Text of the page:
I make a turn and see the big LED sign with the same message ("You've only got 4 miles to go!!") I couldn't get to last year, but nothing around me looks familiar. Nothing. It occurred to me later that I must have really been out of it in 2011. How could I not remember this?? As I approached the LED sign, I felt a huge sigh of relief. Now onto the 2nd part of this race - getting my ass to the Finish line. I decide to have one last Hammer Gel to get me through those last 3.7 miles. My pace continued to slip and my calves once again are complaining. I bailed on my run/walk intervals and just ran and walked for however long I wanted. Since running wasn't stretching my calves out as much as walking was, I ran more and walked less (albeit a much much slower running pace). Just as I pass Mile 24, I have to use the porta potty - NOW. I look to my left as we start to run into Downtown. Out of nowhere, 3 porta-potties suddenly appear. I make a break for it. Sitting down felt gooooooooooooooood. I decide to give myself a little extra time to collect my thoughts and relax. I feel like I've already run 35 miles mentally and I know it's affecting me physically in these last miles. After about a minute, I find I'm convincing myself it's time to get up and out of here so I can FINISH!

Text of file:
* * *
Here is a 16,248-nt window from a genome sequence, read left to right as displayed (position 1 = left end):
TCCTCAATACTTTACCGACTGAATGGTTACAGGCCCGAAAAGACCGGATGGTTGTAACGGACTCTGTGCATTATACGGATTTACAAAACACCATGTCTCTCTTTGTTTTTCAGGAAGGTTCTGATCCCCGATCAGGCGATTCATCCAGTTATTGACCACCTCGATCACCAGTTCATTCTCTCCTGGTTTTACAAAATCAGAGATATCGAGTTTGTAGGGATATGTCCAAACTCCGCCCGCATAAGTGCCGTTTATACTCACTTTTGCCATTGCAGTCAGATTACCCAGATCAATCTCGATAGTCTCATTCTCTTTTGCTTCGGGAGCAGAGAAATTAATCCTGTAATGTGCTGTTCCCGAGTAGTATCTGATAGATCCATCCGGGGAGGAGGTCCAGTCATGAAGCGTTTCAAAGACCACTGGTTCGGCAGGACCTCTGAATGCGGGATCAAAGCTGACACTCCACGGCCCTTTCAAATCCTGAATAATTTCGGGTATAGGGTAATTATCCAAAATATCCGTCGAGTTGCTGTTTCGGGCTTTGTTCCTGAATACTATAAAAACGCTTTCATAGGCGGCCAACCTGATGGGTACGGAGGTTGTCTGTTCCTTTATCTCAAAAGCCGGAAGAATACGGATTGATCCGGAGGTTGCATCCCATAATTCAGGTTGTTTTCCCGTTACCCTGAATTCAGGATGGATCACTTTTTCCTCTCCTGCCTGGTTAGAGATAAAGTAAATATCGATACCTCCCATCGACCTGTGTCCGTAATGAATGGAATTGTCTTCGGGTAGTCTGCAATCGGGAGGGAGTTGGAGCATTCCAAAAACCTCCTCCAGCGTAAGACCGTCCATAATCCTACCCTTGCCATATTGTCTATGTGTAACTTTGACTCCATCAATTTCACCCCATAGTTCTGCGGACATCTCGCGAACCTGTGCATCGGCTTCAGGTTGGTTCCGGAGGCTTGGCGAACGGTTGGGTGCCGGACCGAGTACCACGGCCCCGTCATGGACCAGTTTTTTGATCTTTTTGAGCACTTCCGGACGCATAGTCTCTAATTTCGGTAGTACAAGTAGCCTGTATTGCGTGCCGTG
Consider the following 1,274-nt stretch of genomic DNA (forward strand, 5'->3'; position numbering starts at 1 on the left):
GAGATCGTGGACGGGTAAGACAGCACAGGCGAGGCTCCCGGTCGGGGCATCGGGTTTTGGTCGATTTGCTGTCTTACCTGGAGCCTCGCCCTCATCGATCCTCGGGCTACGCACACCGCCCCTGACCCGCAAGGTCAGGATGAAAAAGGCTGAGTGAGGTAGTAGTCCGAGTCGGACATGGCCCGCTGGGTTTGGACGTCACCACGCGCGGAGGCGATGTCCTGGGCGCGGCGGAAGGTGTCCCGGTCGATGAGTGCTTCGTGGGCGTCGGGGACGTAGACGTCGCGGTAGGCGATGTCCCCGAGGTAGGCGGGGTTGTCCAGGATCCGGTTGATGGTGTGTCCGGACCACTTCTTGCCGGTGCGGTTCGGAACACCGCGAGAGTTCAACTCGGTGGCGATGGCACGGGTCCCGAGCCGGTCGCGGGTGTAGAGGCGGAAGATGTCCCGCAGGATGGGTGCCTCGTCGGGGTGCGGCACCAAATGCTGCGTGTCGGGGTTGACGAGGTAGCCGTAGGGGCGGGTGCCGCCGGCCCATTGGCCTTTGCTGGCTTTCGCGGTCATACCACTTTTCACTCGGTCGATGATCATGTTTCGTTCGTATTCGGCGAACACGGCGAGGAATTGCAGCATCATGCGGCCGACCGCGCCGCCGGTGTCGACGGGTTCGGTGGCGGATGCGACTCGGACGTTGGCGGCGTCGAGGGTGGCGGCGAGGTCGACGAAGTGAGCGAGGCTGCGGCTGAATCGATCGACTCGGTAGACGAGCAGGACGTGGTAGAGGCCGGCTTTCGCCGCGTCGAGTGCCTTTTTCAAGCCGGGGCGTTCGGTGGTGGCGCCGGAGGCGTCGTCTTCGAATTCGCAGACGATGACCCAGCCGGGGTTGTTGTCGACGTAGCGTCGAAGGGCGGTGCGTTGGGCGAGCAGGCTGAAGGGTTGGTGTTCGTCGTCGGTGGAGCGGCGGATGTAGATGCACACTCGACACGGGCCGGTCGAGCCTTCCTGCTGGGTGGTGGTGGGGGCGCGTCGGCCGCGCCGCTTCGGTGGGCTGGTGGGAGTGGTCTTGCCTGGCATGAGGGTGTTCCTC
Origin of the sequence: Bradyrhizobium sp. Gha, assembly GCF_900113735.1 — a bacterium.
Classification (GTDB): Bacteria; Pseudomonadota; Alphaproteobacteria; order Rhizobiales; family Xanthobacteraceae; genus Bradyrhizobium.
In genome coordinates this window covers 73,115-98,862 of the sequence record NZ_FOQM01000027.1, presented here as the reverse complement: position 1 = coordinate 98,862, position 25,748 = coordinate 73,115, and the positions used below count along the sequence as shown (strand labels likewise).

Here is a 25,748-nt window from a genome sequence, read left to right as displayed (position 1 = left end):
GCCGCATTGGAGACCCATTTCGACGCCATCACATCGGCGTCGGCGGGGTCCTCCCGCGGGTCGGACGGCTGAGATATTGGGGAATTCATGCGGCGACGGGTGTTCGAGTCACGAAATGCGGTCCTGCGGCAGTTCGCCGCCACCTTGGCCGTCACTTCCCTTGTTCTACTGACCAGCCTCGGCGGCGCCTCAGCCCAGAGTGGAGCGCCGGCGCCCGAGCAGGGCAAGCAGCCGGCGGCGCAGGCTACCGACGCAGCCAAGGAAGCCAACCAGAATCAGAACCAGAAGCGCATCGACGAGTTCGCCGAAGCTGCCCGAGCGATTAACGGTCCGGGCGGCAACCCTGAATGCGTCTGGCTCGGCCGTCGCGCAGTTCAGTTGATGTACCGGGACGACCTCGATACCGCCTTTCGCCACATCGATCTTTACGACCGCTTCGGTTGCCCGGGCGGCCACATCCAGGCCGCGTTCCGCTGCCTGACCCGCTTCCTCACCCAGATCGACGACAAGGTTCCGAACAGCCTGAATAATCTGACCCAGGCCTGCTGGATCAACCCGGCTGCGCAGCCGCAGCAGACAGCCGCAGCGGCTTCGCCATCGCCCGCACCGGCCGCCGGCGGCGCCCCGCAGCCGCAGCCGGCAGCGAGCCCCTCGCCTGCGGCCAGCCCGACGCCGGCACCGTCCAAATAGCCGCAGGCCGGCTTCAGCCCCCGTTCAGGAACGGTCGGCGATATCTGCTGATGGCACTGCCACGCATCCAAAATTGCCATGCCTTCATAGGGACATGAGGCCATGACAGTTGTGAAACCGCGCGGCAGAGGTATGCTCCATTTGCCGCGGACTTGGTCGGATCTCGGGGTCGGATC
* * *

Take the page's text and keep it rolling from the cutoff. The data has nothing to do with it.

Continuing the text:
After a couple of turns in the road (which is back to asphalt now), I can finally see the Finish. I know my BFFs are somewhere in that crowd. It doesn't take long before I can hear them yelling for me over everyone else cheering for the Finishers, and I spot them immediately. Fighting tears, I use their energy to pick up my pace just a little. Finish strong, I tell myself! They were able to grab this shot as I passed by:
|That's me in the green sleeveless shirt with a pack on.|
Hubby ran again this year too. His 2nd finish at Grandma's! Unfortunately, it started raining pretty hard when he came in, but as you can see, his spirits weren't dampened in the slightest. Way to go baby!
Now that I've conquered this demon, time to turn my focus to the 51K Ultra. 40 days and counting.....